An Objective Insight into Green Air Conditioning
Among the systems in your house that are far from green, air conditioning ranks near the top of the list, making up for almost 50 percent of the energy we use during peak summer months. It is also the cause of nearly 100 million tons of carbon dioxide emissions each year. In other terms, people are using air conditioners to protect themselves from the effects of global warming which is to certain extent caused by those very same devices. Non-green air conditioning has a bad effect both on human health and the environment, but luckily, green options are available for homeowners who are ecologically aware and wish to reduce carbon footprint without experiencing the stifling heat of the summer months.
Air Conditioning and Ecology
In order to function, air conditioning uses hydrofluorcarbons, which are slowly being eliminated because of their destructive influence on our planet’s ozone layer. As it is powered by electricity made by burning fossil fuels, if the continuous cycle of using it for protection against heat, which is partly caused by the very same devices, is not put out of use, carbon emission will spike, especially in big cities.
Air Conditioning and Health
Air conditioning can intensify symptoms of arthritis, neuritis and sinus problems. If you are constantly in an air-conditioned space, the level of mold spores and off-gassed chemicals that you breathe, will increase. Individuals who live and work in environments which are constantly air-conditioned are prone to upper-respiratory illnesses. This is the case because the body goes through significant stress when moving through extremes of temperature quickly and because an air conditioner promotes flow of airborne viruses. Additionally, when the body gets used to artificial cooling it will have a hard time coping with summer temperatures.
What are the alternatives to air-conditioning?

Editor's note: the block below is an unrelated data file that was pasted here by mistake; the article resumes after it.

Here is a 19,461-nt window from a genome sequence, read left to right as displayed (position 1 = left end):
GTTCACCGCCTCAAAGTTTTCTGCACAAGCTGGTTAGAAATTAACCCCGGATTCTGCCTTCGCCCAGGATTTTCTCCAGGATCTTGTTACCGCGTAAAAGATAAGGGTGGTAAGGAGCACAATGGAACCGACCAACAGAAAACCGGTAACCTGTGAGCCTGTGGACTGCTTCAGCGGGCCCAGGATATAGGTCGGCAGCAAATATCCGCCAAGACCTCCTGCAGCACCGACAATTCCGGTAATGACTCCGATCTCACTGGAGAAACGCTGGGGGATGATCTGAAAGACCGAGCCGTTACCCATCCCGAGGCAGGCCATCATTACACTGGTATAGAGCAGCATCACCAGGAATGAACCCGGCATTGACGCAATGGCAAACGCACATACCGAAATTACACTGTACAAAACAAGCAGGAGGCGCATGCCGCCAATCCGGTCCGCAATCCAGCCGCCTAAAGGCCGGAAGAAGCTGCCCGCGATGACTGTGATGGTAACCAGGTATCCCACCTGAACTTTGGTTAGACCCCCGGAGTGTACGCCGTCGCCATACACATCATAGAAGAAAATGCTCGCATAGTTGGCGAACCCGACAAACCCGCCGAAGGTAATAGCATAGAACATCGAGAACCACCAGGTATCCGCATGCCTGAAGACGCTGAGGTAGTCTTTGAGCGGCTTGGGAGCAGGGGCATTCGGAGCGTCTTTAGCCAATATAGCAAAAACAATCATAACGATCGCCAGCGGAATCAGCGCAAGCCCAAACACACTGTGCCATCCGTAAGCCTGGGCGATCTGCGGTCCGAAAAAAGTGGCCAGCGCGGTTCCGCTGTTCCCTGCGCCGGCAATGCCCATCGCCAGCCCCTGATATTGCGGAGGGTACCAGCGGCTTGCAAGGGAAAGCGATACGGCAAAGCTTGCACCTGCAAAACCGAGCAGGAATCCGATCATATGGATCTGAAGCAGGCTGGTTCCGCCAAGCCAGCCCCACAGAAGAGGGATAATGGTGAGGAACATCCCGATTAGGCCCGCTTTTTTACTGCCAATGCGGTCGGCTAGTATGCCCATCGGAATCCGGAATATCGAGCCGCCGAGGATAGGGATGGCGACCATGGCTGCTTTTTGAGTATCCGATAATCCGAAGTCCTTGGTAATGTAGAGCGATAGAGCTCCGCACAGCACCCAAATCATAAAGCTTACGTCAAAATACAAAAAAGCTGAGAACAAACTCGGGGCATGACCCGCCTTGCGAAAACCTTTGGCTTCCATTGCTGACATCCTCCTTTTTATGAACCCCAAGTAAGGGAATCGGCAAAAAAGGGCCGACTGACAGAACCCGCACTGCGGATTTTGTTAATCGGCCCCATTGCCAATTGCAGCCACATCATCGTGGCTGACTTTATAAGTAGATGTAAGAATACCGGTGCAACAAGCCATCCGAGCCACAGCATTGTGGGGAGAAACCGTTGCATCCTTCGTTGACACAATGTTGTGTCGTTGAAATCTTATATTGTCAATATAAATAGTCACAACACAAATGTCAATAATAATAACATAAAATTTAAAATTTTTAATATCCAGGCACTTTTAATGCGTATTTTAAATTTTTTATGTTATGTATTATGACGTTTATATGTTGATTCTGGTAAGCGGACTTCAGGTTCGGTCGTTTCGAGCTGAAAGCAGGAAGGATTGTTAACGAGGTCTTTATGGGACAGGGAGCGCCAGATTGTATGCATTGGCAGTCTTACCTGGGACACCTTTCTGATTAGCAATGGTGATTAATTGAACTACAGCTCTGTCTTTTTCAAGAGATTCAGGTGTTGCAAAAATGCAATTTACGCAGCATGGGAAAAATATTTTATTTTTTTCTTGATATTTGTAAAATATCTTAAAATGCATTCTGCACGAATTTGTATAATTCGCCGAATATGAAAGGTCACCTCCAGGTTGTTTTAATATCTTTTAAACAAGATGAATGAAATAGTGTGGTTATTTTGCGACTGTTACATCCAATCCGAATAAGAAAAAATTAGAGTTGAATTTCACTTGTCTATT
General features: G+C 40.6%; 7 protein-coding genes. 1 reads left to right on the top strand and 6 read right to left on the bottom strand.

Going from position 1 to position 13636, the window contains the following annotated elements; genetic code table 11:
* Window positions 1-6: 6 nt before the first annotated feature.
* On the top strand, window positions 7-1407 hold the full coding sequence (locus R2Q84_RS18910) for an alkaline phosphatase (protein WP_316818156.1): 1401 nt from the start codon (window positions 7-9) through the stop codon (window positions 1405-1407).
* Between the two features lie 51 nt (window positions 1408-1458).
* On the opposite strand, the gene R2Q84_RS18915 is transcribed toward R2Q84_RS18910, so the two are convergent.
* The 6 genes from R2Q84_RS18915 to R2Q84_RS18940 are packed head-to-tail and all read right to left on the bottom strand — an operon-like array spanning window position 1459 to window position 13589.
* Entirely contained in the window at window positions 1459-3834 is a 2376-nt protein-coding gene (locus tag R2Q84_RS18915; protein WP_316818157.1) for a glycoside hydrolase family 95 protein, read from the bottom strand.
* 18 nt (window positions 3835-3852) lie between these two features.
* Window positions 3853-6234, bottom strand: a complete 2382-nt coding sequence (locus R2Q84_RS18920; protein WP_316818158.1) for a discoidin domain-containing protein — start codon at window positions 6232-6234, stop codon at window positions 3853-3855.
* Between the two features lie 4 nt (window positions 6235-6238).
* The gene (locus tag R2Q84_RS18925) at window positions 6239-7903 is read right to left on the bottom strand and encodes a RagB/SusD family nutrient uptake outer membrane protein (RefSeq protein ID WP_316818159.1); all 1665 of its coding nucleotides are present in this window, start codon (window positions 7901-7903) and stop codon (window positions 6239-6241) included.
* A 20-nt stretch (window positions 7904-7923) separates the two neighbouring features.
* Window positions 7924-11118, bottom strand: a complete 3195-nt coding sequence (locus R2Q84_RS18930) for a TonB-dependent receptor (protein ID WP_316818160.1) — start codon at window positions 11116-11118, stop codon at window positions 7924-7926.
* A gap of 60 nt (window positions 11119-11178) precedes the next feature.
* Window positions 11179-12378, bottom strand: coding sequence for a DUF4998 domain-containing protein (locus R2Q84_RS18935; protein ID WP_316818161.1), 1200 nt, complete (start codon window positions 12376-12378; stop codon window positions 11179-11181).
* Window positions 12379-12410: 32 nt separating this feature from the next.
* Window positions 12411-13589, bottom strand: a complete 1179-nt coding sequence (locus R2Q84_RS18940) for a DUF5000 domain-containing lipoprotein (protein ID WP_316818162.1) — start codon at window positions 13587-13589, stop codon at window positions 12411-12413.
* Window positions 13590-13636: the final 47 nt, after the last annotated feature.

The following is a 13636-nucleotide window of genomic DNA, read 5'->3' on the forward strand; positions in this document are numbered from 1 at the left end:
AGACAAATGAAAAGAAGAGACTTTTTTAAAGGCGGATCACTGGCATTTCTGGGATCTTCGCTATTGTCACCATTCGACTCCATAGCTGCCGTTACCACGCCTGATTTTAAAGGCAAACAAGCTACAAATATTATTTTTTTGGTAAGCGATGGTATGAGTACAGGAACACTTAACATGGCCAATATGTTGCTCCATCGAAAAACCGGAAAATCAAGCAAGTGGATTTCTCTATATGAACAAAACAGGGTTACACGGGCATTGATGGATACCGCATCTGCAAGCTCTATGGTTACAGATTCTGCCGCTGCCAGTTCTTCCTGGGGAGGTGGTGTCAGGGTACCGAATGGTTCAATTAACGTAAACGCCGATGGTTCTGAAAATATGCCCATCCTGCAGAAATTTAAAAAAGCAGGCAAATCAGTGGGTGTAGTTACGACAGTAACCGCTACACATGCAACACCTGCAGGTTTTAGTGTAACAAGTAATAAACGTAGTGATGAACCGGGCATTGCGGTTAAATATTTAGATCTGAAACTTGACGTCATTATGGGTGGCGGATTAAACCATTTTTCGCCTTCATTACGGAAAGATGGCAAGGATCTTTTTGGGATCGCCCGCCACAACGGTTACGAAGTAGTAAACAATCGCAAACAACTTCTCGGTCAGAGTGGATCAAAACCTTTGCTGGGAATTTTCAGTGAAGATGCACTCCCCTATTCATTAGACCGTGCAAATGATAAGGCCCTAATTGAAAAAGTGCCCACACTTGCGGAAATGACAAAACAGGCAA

First of all, let us examine how heating and cooling work.
Heat moves via three processes:
When you want to control conducted heat you insulate your roof. When you put shades on your windows to prevent sunlight from shining in your window you are controlling radiated heat. If you install attic vents and fans to make heat rise and leave your house through the roof you are controlling convected heat.
Convention cools you when air moves over your skin while the warmer air rises and is replaced by cooler air from below. You will radiate your heat to your environment, if the environment is cooler than you. Since air conditioning is such a huge ecological problem, there are many solutions for a better way to cool interior air, some of which are already used in modern eco-friendly houses.
- Hydronic Cooling
Also referred to as radiant hydronic cooling, is cooling by using chilled water instead of chilled air. The heat discharged by the people in a room is absorbed by the cool water, hence the term radiant. Aluminium pipes that carry concealed tubing and is mounted on a ceiling is the most residential system. A hydronic heating system of tubes placed in the floor can be used for both heating and cooling.
However, because the interior air needs to be dry so that there is no condensation, hydronic cooling can be difficult in humid climates. A good solution would be to mix hydronic cooling with a dehumidifying air conditioning system, if possible.
- Ceiling Fans
Ceiling fans work on the principle of a “wind chill”, meaning that they provide a breeze that makes you feel cooler instead of actually lowering the temperature in a room. You can save a lot of energy as you can set the thermostat of your air conditioning to 27c, for example, and one of those energy-efficient ceiling fans will make it feel like it is 22c. What’s more, by using one of these, you can also cut down your energy bill during the winter, we learn from reputed Sydney-based suppliers of ceiling fans, as running it in the slow reverse mode will pull the hot air from the ceiling down to the floor. Another benefit is that a ceiling fan does not require annual servicing and is generally very reliable.
In humid climates, the majority of air conditioning energy employed to cool buildings is used to simply dehumidify them. The technologies relying on desiccants, improved condensers and compressors, and electrostatically-induced precipitation of water vapor are still in the early stages of development. A good example of the applied solutions here are green roofs, which cool buildings by protecting them from the sunlight and making use of evaporative cooling.
Eventually, when choosing an air conditioning system for your home or work space, you need to consider how much energy the system spends, as well as its effect on the environment and its feasibility.